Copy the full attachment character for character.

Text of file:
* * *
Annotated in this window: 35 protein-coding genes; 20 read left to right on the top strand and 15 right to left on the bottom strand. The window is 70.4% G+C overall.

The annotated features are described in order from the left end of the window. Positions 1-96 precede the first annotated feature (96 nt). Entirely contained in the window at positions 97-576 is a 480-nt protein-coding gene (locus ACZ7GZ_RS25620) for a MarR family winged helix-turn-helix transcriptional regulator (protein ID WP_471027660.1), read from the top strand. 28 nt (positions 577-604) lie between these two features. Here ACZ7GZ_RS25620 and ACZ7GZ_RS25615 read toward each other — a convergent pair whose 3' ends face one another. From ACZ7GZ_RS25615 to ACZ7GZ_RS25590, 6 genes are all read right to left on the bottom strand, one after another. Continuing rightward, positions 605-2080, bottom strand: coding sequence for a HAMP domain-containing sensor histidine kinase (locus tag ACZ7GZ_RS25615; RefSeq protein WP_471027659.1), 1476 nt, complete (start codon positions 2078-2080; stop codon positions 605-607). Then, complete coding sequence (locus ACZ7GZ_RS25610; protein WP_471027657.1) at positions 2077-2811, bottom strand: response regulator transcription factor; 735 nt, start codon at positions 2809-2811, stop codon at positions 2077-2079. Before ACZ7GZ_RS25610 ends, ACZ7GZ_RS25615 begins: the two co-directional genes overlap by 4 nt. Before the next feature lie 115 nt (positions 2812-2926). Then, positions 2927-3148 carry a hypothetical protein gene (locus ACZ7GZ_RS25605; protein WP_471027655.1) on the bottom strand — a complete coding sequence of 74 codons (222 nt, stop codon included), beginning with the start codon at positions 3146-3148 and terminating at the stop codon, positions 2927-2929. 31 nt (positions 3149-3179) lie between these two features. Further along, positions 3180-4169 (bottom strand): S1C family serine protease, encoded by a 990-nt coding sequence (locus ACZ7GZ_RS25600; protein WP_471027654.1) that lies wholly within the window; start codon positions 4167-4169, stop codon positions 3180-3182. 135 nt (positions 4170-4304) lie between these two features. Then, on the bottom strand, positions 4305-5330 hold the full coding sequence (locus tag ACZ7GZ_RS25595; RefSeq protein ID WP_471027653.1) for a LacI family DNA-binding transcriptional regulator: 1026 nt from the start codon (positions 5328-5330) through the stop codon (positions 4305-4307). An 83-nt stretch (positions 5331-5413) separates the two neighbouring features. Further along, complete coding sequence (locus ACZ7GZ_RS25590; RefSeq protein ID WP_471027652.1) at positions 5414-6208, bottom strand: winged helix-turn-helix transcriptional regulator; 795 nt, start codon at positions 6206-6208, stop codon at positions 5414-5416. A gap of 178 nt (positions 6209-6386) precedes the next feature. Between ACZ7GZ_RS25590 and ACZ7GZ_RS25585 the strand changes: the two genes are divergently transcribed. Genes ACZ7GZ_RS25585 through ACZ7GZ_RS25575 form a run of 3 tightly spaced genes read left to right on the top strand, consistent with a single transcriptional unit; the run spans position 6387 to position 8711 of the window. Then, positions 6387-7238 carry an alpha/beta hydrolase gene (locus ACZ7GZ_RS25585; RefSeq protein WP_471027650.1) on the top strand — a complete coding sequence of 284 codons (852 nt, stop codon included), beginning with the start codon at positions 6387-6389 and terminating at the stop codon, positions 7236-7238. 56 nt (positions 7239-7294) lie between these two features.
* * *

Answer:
Annotated in this window: 35 protein-coding genes; 20 read left to right on the top strand and 15 right to left on the bottom strand. The window is 70.4% G+C overall.

The annotated features are described in order from the left end of the window. Positions 1-96 precede the first annotated feature (96 nt). Entirely contained in the window at positions 97-576 is a 480-nt protein-coding gene (locus ACZ7GZ_RS25620) for a MarR family winged helix-turn-helix transcriptional regulator (protein ID WP_471027660.1), read from the top strand. 28 nt (positions 577-604) lie between these two features. Here ACZ7GZ_RS25620 and ACZ7GZ_RS25615 read toward each other — a convergent pair whose 3' ends face one another. From ACZ7GZ_RS25615 to ACZ7GZ_RS25590, 6 genes are all read right to left on the bottom strand, one after another. Continuing rightward, positions 605-2080, bottom strand: coding sequence for a HAMP domain-containing sensor histidine kinase (locus tag ACZ7GZ_RS25615; RefSeq protein WP_471027659.1), 1476 nt, complete (start codon positions 2078-2080; stop codon positions 605-607). Then, complete coding sequence (locus ACZ7GZ_RS25610; protein WP_471027657.1) at positions 2077-2811, bottom strand: response regulator transcription factor; 735 nt, start codon at positions 2809-2811, stop codon at positions 2077-2079. Before ACZ7GZ_RS25610 ends, ACZ7GZ_RS25615 begins: the two co-directional genes overlap by 4 nt. Before the next feature lie 115 nt (positions 2812-2926). Then, positions 2927-3148 carry a hypothetical protein gene (locus ACZ7GZ_RS25605; protein WP_471027655.1) on the bottom strand — a complete coding sequence of 74 codons (222 nt, stop codon included), beginning with the start codon at positions 3146-3148 and terminating at the stop codon, positions 2927-2929. 31 nt (positions 3149-3179) lie between these two features. Further along, positions 3180-4169 (bottom strand): S1C family serine protease, encoded by a 990-nt coding sequence (locus ACZ7GZ_RS25600; protein WP_471027654.1) that lies wholly within the window; start codon positions 4167-4169, stop codon positions 3180-3182. 135 nt (positions 4170-4304) lie between these two features. Then, on the bottom strand, positions 4305-5330 hold the full coding sequence (locus tag ACZ7GZ_RS25595; RefSeq protein ID WP_471027653.1) for a LacI family DNA-binding transcriptional regulator: 1026 nt from the start codon (positions 5328-5330) through the stop codon (positions 4305-4307). An 83-nt stretch (positions 5331-5413) separates the two neighbouring features. Further along, complete coding sequence (locus ACZ7GZ_RS25590; RefSeq protein ID WP_471027652.1) at positions 5414-6208, bottom strand: winged helix-turn-helix transcriptional regulator; 795 nt, start codon at positions 6206-6208, stop codon at positions 5414-5416. A gap of 178 nt (positions 6209-6386) precedes the next feature. Between ACZ7GZ_RS25590 and ACZ7GZ_RS25585 the strand changes: the two genes are divergently transcribed. Genes ACZ7GZ_RS25585 through ACZ7GZ_RS25575 form a run of 3 tightly spaced genes read left to right on the top strand, consistent with a single transcriptional unit; the run spans position 6387 to position 8711 of the window. Then, positions 6387-7238 carry an alpha/beta hydrolase gene (locus ACZ7GZ_RS25585; RefSeq protein WP_471027650.1) on the top strand — a complete coding sequence of 284 codons (852 nt, stop codon included), beginning with the start codon at positions 6387-6389 and terminating at the stop codon, positions 7236-7238. 56 nt (positions 7239-7294) lie between these two features.